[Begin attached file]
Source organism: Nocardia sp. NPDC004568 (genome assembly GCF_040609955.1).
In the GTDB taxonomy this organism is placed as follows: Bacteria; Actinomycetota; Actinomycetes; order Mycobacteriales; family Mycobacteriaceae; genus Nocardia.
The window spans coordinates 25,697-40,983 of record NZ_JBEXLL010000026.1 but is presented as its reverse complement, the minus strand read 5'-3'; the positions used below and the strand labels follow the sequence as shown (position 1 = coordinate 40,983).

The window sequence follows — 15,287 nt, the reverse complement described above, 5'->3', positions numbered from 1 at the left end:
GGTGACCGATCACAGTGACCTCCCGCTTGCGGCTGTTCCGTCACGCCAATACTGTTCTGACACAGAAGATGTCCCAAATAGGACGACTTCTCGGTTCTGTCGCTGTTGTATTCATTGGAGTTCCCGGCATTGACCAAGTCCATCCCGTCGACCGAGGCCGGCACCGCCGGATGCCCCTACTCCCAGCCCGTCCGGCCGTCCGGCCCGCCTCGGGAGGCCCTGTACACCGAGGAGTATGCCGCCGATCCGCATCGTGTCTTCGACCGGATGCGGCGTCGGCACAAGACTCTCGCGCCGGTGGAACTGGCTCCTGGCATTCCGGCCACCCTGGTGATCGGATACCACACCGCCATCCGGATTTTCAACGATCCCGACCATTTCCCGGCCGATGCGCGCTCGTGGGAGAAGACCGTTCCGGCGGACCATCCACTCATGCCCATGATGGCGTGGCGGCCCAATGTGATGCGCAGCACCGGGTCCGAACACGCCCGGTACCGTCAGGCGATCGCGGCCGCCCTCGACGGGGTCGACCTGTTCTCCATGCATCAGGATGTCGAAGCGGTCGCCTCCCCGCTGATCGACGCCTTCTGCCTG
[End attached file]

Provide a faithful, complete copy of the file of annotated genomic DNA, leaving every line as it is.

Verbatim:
Source organism: Nocardia sp. NPDC004568 (genome assembly GCF_040609955.1).
In the GTDB taxonomy this organism is placed as follows: Bacteria; Actinomycetota; Actinomycetes; order Mycobacteriales; family Mycobacteriaceae; genus Nocardia.
The window spans coordinates 25,697-40,983 of record NZ_JBEXLL010000026.1 but is presented as its reverse complement, the minus strand read 5'-3'; the positions used below and the strand labels follow the sequence as shown (position 1 = coordinate 40,983).

The window sequence follows — 15,287 nt, the reverse complement described above, 5'->3', positions numbered from 1 at the left end:
GGTGACCGATCACAGTGACCTCCCGCTTGCGGCTGTTCCGTCACGCCAATACTGTTCTGACACAGAAGATGTCCCAAATAGGACGACTTCTCGGTTCTGTCGCTGTTGTATTCATTGGAGTTCCCGGCATTGACCAAGTCCATCCCGTCGACCGAGGCCGGCACCGCCGGATGCCCCTACTCCCAGCCCGTCCGGCCGTCCGGCCCGCCTCGGGAGGCCCTGTACACCGAGGAGTATGCCGCCGATCCGCATCGTGTCTTCGACCGGATGCGGCGTCGGCACAAGACTCTCGCGCCGGTGGAACTGGCTCCTGGCATTCCGGCCACCCTGGTGATCGGATACCACACCGCCATCCGGATTTTCAACGATCCCGACCATTTCCCGGCCGATGCGCGCTCGTGGGAGAAGACCGTTCCGGCGGACCATCCACTCATGCCCATGATGGCGTGGCGGCCCAATGTGATGCGCAGCACCGGGTCCGAACACGCCCGGTACCGTCAGGCGATCGCGGCCGCCCTCGACGGGGTCGACCTGTTCTCCATGCATCAGGATGTCGAAGCGGTCGCCTCCCCGCTGATCGACGCCTTCTGCCTG